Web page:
Ask Umbra: Are shrimp farms killing the oceans?
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Q. I have recently read an editorial about the shrimp farming industry and the absolute hell it brings upon the mangroves of Southeast Asia and the use of horrendous chemicals. I immediately thought, “Shit, now I have to stop eating shrimp too!?” So I checked my freezer to look at what might be my last bag of frozen shrimp, and I saw the mark for the Best Aquaculture Practices website.
I read the various pages, however, and it could very well be greenwashing. Do I have to stop eating aquacultured shrimp, even with this seemingly eco-friendly label?
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A. Dearest Aonghus,
Sigh. Party appetizers, like life, are so much easier when you don’t ask questions. Now that you know the harsh truth lurking behind that innocent-looking shrimp cocktail, there’s no going back. But I’ve got good news: While it’s not always easy to untangle all the competing seafood standards out there, you don’t have to go cold turkey on shrimp if you follow some simple guidelines.
As you’ve learned, Aonghus, conventional shrimp aquaculture (basically “farming in water”) does a real number on the environment. Most of the shrimp on U.S. shelves comes from Southeast Asia, Ecuador, and Mexico (in fact, shrimp make up a full 30 percent of all our imported seafood), where they’re farmed in coastal ponds. Many of these farms cut down mangrove forests to make room for the shrimp ponds, destroying habitat and removing a key coastal storm buffer. As if that’s not enough, they also dump effluent filled with uneaten shrimp food, bacteria, chemicals, and antibiotics into surrounding waters, and they’ve been linked to workers’ rights abuses. The situation is so bad, the major seafood guidelines generally agree: Don’t buy imported farmed shrimp.
Wild-caught shrimp, incidentally, is much better, but also has its issues: The bottom trawl nets often used to haul them in snare other marine species, too — including sea turtles, sharks, and rays. (Most U.S. fishermen are required to use trawling tools that allow larger fish and turtles to escape, including the delightfully named “turtle excluder device,” or TED.)
So where do third-party certification systems fit in? Major eco-labels like Best Aquaculture Practices (a branch of an industry consortium called Global Aquaculture Alliance), Marine Stewardship Council, and the upcoming labels from the Aquaculture Stewardship Council aim to direct consumers to sustainable seafood by awarding their stamp of approval to producers who meet their standards. These criteria vary, but typically look at an operation’s environmental impacts, treatment of workers, and use of potentially harmful antibiotics or chemicals. If the farm or wild fishery passes muster, the bag of shrimp gets a shiny new certification logo.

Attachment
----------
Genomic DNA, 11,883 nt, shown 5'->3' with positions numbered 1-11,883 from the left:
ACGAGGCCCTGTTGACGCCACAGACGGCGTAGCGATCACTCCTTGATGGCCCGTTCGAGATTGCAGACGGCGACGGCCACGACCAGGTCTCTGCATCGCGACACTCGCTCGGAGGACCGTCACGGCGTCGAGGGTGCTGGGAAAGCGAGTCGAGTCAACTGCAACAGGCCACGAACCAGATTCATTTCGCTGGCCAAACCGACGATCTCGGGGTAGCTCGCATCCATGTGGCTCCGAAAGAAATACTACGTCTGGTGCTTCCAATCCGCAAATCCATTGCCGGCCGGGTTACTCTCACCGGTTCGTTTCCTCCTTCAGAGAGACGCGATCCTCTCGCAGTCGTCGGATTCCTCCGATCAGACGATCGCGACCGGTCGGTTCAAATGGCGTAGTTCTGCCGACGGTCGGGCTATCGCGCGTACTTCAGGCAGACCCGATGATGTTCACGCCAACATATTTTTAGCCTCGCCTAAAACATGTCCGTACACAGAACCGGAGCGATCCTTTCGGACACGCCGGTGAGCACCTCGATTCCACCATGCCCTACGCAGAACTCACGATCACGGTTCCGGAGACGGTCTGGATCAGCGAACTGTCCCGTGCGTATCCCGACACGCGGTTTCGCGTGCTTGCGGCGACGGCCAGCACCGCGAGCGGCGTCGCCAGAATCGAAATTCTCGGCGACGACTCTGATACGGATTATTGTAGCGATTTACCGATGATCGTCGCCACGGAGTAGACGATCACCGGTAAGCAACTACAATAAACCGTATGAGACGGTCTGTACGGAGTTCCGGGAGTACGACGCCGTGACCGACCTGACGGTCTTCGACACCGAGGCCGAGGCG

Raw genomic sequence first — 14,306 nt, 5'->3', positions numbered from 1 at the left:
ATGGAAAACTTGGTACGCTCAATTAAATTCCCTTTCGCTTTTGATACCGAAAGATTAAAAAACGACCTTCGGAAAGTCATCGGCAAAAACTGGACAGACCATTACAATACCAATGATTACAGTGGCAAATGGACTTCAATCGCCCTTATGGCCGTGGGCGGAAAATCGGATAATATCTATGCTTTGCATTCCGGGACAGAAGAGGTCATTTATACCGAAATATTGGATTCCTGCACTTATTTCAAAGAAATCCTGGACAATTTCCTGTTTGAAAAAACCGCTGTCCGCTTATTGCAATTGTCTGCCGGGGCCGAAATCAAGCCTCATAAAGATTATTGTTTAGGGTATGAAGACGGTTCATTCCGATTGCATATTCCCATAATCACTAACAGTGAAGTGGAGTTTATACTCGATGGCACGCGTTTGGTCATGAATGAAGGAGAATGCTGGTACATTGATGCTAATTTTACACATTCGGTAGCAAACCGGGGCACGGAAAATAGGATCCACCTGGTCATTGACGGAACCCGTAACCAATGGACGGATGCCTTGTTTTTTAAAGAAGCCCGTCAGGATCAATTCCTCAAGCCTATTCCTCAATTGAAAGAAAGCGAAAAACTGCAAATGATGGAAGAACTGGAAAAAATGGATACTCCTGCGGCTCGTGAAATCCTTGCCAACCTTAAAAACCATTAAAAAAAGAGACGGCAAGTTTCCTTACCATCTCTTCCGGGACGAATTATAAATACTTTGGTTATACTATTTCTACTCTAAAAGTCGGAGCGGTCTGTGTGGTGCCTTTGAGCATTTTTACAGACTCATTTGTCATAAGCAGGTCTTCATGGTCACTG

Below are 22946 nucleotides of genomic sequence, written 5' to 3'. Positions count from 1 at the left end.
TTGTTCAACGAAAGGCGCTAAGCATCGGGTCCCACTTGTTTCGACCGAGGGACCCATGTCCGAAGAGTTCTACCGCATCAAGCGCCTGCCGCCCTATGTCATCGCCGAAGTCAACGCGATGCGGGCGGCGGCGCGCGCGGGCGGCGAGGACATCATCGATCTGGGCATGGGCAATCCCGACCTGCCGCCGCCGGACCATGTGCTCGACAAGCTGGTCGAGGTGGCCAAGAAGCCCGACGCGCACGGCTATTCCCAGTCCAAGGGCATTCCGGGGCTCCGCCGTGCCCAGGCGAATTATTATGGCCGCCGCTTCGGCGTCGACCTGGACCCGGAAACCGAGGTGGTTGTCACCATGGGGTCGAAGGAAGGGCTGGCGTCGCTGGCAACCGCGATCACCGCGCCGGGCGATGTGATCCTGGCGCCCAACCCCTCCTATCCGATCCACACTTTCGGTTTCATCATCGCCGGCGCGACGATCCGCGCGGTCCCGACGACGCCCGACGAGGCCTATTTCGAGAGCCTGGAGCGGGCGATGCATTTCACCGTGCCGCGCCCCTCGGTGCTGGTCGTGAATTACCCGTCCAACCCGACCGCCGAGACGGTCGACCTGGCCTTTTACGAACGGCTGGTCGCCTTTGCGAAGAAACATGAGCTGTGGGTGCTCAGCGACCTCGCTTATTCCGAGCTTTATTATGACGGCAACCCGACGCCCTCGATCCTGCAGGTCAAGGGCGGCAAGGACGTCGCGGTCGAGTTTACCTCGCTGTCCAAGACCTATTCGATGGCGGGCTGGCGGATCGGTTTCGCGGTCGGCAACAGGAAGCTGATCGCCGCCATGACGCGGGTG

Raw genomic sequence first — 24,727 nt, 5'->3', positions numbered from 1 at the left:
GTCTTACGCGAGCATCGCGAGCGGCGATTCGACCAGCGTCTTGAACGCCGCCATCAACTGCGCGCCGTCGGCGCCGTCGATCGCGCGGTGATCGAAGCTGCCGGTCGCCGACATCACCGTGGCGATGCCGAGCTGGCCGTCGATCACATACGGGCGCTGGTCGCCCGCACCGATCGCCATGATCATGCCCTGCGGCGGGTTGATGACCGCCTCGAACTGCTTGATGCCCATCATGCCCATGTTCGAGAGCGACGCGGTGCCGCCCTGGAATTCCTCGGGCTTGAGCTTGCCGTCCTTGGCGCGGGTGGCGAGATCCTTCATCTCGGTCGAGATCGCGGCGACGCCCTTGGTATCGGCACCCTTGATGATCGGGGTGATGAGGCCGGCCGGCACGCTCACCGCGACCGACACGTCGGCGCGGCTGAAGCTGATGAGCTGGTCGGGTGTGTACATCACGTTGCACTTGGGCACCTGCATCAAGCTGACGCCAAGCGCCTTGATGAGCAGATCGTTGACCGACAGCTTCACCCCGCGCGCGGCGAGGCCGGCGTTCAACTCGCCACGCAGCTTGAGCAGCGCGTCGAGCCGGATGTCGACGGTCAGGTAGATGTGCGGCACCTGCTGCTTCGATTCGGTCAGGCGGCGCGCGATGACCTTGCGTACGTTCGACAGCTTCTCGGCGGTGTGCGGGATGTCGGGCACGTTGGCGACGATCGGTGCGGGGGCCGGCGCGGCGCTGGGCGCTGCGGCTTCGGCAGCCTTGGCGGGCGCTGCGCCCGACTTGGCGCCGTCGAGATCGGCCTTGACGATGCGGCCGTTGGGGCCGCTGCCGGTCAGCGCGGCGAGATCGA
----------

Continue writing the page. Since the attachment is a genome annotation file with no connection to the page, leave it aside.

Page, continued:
A shrimp that comes with one of these eco-labels is almost certainly better than a shrimp that doesn’t – but as some watchdogs have pointed out, eco-labels have their flaws, too. Advocacy group Food and Water Watch dissects some of the leading contenders in this recent report. It’s a detailed read, so let me boil it down to the top concerns. One, some producers that get certification aren’t quite up to snuff. Two, sometimes the standards aren’t transparent enough. Three, they don’t consider the carbon footprint of the seafood. And four, they may still allow for the destruction of mangrove forests.
My take? Seafood eco-labels can be a useful tool, but they shouldn’t serve as your only one. The Monterey Bay Aquarium’s Seafood Watch, Food and Water Watch’s Smart Seafood Guide, and NOAA’s FishWatch, all provide good information on which sources are tops and which are all wet when it comes to environmental impact.
In general with shrimp, as with so many other treats, your best bets are local. Skip imported crustaceans from Asia and Mexico and choose wild-caught from Oregon (British Columbia’s spot prawns are good options, too) or farmed in the U.S., particularly those that grow up in fully recirculating aquaculture systems and/or inland ponds because they have an even lighter impact on surrounding waters. The exception to the Domestic Only rule is Louisiana, which doesn’t enforce TED rules, putting sea turtles at risk.
Your desire to do right by the little pink wrigglers (and the planet) is commendable, Aonghus. Just study up, buy according to the guidelines (and ask that your favorite restaurants and fish markets do, too) — and enjoy your jambalaya.
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